BCSC votes to keep challenged book in East High School library

Mike Wolanin | The Republic Bartholomew Consolidated School Corp. school board candidate for District 1 Jason Major speaks during an IUPUC Office of Student Affairs candidate forum at the Columbus Learning Center in Columbus, Ind., Wednesday, Oct. 16, 2022.

COLUMBUS, Ind. –Bartholomew Consolidated School Corp. board members voted 5-1 to keep a challenged book in the library, with board member Logan Schulz as the only board member to vote no to “People Kill People” by author Ellen Hopkins.

Board member Jason Major, who filed the complaint against the book, recused himself from the vote.

Schulz said this morning that he would never vote to remove a book, but was voting to move the book to a status that parental consent was required to check the book out.

The motion that was voted on was worded as “determination on library book.”

The request for the review of the book was filed by District 1 board member Major in January of 2023 and a committee decided in March that the book was appropriate to stay in the library at Columbus East High School.

BCSC policy 9130 outlines a process for a parent or guardian of a student, or community member living within the corporation to submit a request to remove material they believe to be obscene or harmful to minors, as defined by Indiana Code.

The policy allows the requester to appeal the committee’s decision, which is what has happened in this instance.

The complaint centers around pages 138 and 139 of the book. In a copy of the request for review Major wrote in the section asking why the book is objectionable: “In these pages there was a description of an act of rape of a child (Male to Boy Pedophilia).”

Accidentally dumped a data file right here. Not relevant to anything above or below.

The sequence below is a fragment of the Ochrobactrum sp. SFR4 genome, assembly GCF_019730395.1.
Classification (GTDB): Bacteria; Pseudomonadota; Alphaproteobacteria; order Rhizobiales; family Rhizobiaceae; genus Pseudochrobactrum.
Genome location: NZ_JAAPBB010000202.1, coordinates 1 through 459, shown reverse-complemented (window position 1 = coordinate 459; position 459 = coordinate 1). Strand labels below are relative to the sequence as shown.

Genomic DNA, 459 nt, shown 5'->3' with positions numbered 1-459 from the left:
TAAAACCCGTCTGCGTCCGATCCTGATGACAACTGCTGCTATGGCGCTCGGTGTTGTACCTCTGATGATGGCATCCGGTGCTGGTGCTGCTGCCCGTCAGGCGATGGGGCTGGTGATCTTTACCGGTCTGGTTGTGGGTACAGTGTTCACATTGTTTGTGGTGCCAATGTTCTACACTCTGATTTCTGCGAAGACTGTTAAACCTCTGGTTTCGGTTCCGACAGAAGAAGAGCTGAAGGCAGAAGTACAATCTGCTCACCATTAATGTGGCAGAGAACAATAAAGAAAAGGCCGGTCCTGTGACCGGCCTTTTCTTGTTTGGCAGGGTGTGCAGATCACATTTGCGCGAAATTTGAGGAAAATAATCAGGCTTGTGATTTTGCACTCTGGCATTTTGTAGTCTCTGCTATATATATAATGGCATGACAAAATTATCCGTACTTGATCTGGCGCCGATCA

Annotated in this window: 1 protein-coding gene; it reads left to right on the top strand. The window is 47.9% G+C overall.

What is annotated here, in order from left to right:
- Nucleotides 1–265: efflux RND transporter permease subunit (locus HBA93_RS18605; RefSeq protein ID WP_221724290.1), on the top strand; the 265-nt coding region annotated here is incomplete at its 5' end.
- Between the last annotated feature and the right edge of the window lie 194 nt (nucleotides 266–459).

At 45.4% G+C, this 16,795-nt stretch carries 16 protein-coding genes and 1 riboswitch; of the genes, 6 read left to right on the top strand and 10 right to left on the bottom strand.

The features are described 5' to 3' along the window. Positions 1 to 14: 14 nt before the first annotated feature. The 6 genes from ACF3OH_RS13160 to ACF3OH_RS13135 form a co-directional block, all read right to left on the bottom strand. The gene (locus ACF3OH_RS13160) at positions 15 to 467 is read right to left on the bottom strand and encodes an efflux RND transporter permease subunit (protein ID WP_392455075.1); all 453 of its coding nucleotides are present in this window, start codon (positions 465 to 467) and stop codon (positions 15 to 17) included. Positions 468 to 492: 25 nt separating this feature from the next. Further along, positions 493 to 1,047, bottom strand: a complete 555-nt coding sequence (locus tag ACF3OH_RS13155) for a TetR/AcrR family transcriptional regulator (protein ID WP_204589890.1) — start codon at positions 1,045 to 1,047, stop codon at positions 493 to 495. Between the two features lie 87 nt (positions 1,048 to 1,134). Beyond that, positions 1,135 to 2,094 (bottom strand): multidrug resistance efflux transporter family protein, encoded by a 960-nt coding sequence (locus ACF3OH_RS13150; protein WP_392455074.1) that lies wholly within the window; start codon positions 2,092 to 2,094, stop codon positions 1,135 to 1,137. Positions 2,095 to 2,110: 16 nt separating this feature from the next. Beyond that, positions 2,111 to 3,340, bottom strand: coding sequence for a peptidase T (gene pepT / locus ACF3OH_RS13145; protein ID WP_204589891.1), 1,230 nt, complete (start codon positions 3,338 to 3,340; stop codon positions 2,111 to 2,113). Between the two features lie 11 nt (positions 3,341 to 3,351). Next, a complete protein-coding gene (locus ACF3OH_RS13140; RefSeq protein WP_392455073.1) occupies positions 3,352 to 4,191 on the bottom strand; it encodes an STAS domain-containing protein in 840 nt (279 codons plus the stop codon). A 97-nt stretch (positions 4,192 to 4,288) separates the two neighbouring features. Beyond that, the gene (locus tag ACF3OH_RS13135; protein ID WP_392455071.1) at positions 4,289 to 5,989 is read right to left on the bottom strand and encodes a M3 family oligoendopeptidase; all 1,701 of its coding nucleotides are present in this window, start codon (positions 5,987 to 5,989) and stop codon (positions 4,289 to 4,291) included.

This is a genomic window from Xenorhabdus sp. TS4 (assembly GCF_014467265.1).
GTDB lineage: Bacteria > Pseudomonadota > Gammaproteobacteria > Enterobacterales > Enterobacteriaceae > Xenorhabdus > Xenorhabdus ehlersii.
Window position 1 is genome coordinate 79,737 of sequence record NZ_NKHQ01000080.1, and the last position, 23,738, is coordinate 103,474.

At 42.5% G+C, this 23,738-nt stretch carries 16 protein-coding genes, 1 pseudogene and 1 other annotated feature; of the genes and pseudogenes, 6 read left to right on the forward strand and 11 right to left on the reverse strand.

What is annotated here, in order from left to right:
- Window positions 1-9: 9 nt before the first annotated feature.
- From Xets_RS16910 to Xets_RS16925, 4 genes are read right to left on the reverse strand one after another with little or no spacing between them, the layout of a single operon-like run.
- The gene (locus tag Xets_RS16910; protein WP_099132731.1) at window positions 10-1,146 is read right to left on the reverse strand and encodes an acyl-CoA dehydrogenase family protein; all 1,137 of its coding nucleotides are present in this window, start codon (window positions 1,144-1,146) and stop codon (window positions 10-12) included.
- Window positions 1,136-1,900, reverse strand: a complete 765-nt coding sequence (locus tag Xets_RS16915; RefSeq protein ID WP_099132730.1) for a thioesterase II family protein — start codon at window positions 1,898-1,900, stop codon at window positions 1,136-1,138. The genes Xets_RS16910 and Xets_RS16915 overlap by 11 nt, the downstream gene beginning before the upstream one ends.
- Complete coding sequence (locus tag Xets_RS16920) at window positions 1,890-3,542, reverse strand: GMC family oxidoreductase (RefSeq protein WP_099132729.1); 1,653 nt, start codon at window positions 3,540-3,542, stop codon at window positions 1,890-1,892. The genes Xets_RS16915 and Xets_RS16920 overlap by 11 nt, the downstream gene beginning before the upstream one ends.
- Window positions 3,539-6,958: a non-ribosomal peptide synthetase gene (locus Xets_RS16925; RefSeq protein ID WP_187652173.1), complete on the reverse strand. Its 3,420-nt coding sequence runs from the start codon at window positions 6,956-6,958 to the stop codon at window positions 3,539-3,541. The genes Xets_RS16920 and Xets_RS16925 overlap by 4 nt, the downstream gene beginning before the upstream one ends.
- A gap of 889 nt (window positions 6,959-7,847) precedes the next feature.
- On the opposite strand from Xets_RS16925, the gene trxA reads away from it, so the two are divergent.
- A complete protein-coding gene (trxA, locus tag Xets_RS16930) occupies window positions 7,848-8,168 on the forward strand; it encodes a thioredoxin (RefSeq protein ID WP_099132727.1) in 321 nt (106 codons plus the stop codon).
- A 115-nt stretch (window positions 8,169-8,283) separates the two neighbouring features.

Major’s goes on: “Additionally, the cover depicts a gun and the inside of the cover states: ‘Six teens. Six reasons to pull the trigger. Someone will fire. And someone will die. Guns just make it easier.’ Between the pedophilia and suggestive nature of gun violence, this is the reason for request of removal of this book.”

Major checked “no” on the section asking if he had “read, viewed, or listened to the complete work.”

During the Jan. 23 school board meeting when the appeal began, Major mentioned that he would be open to pulling his request if the board enacted a policy that would create a separate space of the library for books that parents would have to opt-in for their child to view.

School officials at East decided to keep the book writing: “While Mr. Major’s concern is noted, we have decided to keep the book in the collection due to its overall themes and values. The book is a cautionary tale about choices related to guns, racism, and relationships. It does not normalize the issues but instead, gives insight into various views and opinions related (to) the timely issues of immigration, racism, and gun control.”

A six person committee reaffirmed that decision on March 10, 2023.

Here is the Board’s determination about the book, which was voted on March. 4.

Mr. Jason Major submitted a Request for Review of Materials or Course Content (“Request”)
regarding the book People Kill People by Ellen Hopkins. Following the decision of an
evaluation committee to retain the book in the Columbus East High School Media Center, Mr. Major appealed that decision to the Board of School Trustees of the Bartholomew Consolidated School Corporation (“Board”).
The Board has conducted its review pursuant to Policy 9130, “Public Complaints and Concerns.”
The Board, having reviewed the original Request, the determination of the evaluation committee,
and the book, now makes the following findings:
1. The Board is to determine whether the book is “obscene” or “harmful to minors” as the